> On Apr 12, 2018, at 8:07 AM, Robert Elz <k...@munnari.oz.au> wrote:
> 
>    Date:        Thu, 12 Apr 2018 14:25:32 +0100
>    From:        Geoff Clare <g...@opengroup.org>
>    Message-ID:  <20180412132532.GA9483@lt2.masqnet>
> 
>  | It treats them as literal characters, just as 2.2.3 says.
> 
> I thought that might have been the response, in that case in
> 
>       "${xxx}"
> 
> The '{' has to be treated as a literal character, as inside double
> quotes, and not being one of the magic few, that's what the text
> you quoted says, and apparently, everywhere else in the shell
> is supposed to follow that same interpretation.
> 
> That is, the '{' above cannot be treated the same as the one in
>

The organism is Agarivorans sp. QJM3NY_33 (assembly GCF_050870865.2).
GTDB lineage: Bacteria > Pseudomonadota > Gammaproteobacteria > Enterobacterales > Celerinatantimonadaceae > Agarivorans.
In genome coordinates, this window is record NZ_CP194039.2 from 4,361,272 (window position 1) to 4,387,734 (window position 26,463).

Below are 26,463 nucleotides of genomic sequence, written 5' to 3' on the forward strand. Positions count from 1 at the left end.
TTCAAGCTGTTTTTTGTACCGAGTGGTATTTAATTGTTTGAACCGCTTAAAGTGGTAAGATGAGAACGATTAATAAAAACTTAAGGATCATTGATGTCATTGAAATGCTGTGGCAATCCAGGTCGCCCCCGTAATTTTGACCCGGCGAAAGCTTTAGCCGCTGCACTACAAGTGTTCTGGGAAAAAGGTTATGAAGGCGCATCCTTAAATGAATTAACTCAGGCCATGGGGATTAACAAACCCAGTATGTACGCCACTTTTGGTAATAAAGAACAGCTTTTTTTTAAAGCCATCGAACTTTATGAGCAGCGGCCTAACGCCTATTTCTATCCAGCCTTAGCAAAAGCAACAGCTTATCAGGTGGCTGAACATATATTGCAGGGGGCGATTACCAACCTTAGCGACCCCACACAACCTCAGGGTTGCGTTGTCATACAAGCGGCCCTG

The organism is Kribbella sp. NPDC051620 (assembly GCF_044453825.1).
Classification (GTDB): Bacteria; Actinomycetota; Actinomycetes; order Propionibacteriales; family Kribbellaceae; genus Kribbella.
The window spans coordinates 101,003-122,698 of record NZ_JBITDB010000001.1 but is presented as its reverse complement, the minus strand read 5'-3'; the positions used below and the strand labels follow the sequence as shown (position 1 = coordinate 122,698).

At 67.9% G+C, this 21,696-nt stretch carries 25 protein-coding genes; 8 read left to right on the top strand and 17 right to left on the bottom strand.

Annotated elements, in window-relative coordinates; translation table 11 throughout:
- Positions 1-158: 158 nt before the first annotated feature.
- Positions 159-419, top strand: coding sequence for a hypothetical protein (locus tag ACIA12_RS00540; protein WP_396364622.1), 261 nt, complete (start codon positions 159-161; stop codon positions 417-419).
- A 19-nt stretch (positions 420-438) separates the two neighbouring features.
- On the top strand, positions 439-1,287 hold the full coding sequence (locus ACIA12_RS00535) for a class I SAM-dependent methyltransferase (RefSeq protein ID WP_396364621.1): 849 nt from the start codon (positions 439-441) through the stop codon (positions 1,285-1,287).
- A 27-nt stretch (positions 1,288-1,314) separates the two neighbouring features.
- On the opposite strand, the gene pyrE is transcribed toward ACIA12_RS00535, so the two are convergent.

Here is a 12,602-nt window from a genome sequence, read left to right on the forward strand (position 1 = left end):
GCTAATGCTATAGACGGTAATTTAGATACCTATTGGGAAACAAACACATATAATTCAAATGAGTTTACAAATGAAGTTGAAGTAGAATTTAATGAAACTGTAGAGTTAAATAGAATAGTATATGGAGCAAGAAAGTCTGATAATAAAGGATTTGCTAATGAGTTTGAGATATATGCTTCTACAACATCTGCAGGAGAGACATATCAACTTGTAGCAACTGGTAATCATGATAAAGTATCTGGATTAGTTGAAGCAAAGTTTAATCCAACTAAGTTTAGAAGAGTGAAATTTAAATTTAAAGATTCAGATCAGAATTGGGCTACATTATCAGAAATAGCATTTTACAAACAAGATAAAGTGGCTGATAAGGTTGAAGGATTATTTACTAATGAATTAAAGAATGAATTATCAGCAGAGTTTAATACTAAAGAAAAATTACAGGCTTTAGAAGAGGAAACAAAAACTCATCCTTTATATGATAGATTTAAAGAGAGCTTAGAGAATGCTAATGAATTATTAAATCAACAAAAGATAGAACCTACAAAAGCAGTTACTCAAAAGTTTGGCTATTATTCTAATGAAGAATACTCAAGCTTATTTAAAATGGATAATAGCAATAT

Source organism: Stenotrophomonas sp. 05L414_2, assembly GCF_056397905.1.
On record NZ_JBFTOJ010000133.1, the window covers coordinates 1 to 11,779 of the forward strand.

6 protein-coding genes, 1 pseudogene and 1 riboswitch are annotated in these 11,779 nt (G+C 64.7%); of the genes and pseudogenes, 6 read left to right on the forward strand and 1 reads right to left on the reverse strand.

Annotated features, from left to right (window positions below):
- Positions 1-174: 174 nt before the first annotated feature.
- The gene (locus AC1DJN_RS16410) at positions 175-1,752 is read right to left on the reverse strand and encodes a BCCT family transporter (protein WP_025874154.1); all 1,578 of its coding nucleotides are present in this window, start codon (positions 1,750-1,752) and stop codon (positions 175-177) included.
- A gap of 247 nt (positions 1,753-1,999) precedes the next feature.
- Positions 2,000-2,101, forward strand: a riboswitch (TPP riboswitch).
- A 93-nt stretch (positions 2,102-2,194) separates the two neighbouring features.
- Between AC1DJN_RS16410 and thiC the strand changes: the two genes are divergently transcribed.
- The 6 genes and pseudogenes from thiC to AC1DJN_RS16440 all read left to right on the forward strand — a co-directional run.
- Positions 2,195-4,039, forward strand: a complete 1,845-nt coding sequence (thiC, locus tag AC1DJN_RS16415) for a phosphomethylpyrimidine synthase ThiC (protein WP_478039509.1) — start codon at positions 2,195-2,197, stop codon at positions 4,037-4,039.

>       ${xxx}
> 
> (unquoted) where it is a part of the syntax of the variable expansion,
> because then it would not be being treated literally.
> 
> Which way do you want it?
> 
> kre

The fact that the $ is special is what is the key.  Since $ is
special and parameter expansion and command substitution are
performed inside double-quotes, sections 2.6.2 and 2.6.3 come
into play... and that is where {, #, ##, %, %%, and } in
parameter expansions may become special and where ( and ) may
become special in command substitutions, respectively.

Cheers,
Don

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